Excuse the silence of late regarding this blog. There has been, and continues to be, a lot of work going on in preparation of a rollout of a new look and feel ChemSpider, hopefully to coincide with our anniversary roll out at Spring ACS in Chicago last year. Fingers crossed we will lift the beta label next week for New Orleans.

In celebration (it’s all serendipity actually!) I will be giving a talk on Sunday in New Orleans, coincident with the day we went live. The details and abstract are below (of course…when the abstract was written it was a placeholder..I had no idea what would be presented because we didn’t know where we’d be)

PAPER ID: 1168843
PAPER TITLE: “ChemSpider: Building a structure-centric community for chemists”

DIVISION: Division of Chemical Information
SESSION: Cheminformatics: From Teaching to Research SESSION START TIME: Sunday, April 6, 2008, 1:40 PM
DAY & TIME OF PRESENTATION: Sunday, April 6, 2008 from 3:40 PM to 4:05 PM
LOCATION: Marriott Convention Center, Room: Blaine Kern D

ChemSpider – Building a Structure Centric Community for Chemists

Antony J. Williams

Scientists commonly find themselves in a state of overwhelm in regards to the availability of information accessible to them. The distribution of resources now includes the entire space of the worldwide web, access to primary databases such as CAS and, commonly, a plethora of internally developed systems. While the web has provided improved access to chemistry-related information there has not been an online central resource allowing integrated chemical structure-searching of chemistry databases, chemistry articles, patents and web pages such as blogs and wikis. ChemSpider has built a structure centric community for chemists by providing free access to an online database and collaboration tool for chemists. The online database offers an environment for curating the data on ChemSpider as well as the deposition of chemical structures, analytical data and associated information and provides a significant knowledge base and resource for chemists working in different domains. An overview of present and future capabilities will be given.

On Tuesday I fly off to St Louis to the SBS Meeting presenting on ChemSpider and the ongoing collaborations around NISS/NCSU’s ChemModLab and SimBioSys’ LASSO. My talk is on Thursday morning.


How a Structure-Centric Community for Chemists Can Benefit Drug Discovery – Virtual Screening Experiments Utilizing a Publicly Accessible Ligand Database, QSAR Modeling Tools and a Virtual Docking Software Package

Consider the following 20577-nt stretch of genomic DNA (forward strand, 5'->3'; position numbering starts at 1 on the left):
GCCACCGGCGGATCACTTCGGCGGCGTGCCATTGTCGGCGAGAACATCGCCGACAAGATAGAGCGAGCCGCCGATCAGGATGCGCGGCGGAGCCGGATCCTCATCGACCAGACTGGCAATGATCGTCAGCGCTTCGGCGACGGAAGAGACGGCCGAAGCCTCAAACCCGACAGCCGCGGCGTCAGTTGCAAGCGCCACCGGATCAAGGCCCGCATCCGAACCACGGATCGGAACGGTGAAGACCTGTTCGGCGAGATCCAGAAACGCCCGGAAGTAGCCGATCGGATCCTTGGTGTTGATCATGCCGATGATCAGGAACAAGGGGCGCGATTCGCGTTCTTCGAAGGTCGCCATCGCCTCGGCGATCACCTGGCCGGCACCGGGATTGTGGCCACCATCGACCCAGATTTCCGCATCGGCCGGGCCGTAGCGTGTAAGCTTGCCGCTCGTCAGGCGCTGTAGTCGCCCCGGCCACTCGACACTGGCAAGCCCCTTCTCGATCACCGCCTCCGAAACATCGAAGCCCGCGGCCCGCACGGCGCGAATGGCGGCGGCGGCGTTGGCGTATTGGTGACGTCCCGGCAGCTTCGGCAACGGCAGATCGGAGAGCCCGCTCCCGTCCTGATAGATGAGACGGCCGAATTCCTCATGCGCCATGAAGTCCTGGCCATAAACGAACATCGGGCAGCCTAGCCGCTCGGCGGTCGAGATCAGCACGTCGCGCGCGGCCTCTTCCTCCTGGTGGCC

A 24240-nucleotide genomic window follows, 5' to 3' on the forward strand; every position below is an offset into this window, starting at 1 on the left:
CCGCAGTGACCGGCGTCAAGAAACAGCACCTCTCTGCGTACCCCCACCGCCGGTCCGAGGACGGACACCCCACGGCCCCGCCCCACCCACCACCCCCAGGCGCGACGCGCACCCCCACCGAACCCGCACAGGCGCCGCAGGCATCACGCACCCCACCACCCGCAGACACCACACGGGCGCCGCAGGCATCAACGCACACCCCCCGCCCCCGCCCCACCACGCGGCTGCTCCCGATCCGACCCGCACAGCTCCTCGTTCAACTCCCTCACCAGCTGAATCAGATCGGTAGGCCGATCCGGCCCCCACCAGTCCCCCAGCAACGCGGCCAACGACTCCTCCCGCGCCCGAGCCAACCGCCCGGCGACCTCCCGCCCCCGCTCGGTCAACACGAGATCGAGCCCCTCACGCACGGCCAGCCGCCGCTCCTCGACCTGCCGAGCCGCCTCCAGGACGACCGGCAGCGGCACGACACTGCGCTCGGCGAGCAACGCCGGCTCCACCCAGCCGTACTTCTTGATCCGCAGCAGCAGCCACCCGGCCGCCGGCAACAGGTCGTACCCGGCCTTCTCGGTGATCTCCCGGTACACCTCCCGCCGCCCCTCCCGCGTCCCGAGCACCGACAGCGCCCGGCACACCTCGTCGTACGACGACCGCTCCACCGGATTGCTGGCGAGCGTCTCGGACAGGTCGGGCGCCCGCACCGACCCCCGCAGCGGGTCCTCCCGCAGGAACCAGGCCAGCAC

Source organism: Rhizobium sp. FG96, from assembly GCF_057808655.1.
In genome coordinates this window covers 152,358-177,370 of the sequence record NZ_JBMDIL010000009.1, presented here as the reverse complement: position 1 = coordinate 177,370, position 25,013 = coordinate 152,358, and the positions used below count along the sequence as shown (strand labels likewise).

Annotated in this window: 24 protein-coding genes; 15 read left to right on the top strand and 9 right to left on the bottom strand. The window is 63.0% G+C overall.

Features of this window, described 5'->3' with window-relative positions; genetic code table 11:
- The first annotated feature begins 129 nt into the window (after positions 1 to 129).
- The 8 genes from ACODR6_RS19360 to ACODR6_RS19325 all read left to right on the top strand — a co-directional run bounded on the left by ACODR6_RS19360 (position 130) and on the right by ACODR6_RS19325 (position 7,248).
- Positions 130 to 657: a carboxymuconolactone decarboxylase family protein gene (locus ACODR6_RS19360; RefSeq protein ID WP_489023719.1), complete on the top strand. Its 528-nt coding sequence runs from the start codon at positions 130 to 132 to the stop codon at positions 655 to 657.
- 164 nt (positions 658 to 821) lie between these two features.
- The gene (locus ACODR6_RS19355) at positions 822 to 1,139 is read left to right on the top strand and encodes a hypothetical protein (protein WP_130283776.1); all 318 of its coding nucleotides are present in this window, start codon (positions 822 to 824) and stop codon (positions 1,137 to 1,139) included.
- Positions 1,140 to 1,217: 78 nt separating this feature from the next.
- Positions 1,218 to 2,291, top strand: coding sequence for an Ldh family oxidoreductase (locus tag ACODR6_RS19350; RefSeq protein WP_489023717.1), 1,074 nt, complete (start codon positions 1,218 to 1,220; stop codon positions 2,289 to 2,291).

ChemSpider is an online database of over 20 million chemical structures assembled from almost a hundred data sources including chemical and screening library vendors, publicly accessible databases and resources, commercial databases and Open Access literature articles. Such a public resource provides a rich source of ligands for the purpose of virtual screening experiments. These can take many forms. This work will present results from two specific types of studies: 1) Quantitative Structure Activity Relationship (QSAR) based analyses and 2) In-silico docking into protein receptor sites. We will review results from the application of both approaches to a number of specific examples using the software outlined below.

The QSAR analyses utilize the ChemModLab environment which is a free, web-based toolbox for fitting and assessing quantitative structure-activity relationships. Its elements include a cheminformatics front end to supply molecular descriptors, a set of statistical methods for fitting models, and methods for validating the resulting model. Five molecular descriptor sets are used with 16 math modeling methods to give a total of 80 QSAR models. The input is a file of compounds and a text file for biological activity.

The in-silico docking experiments are conducted using a combination QSAR/Docking approach using the SimBioSys eHITS and Lasso software programs. The docking procedure allows for the screening of a complete molecular database to obtain the correct binding poses and estimated binding affinities. The ligand based screening tool utilizes a novel conformation independent 3D QSAR descriptor, ideally suited for scaffold hopping.

If you are interested in what we’re up to and where we’re going I hope we get to meet-up at one of these gatherings!

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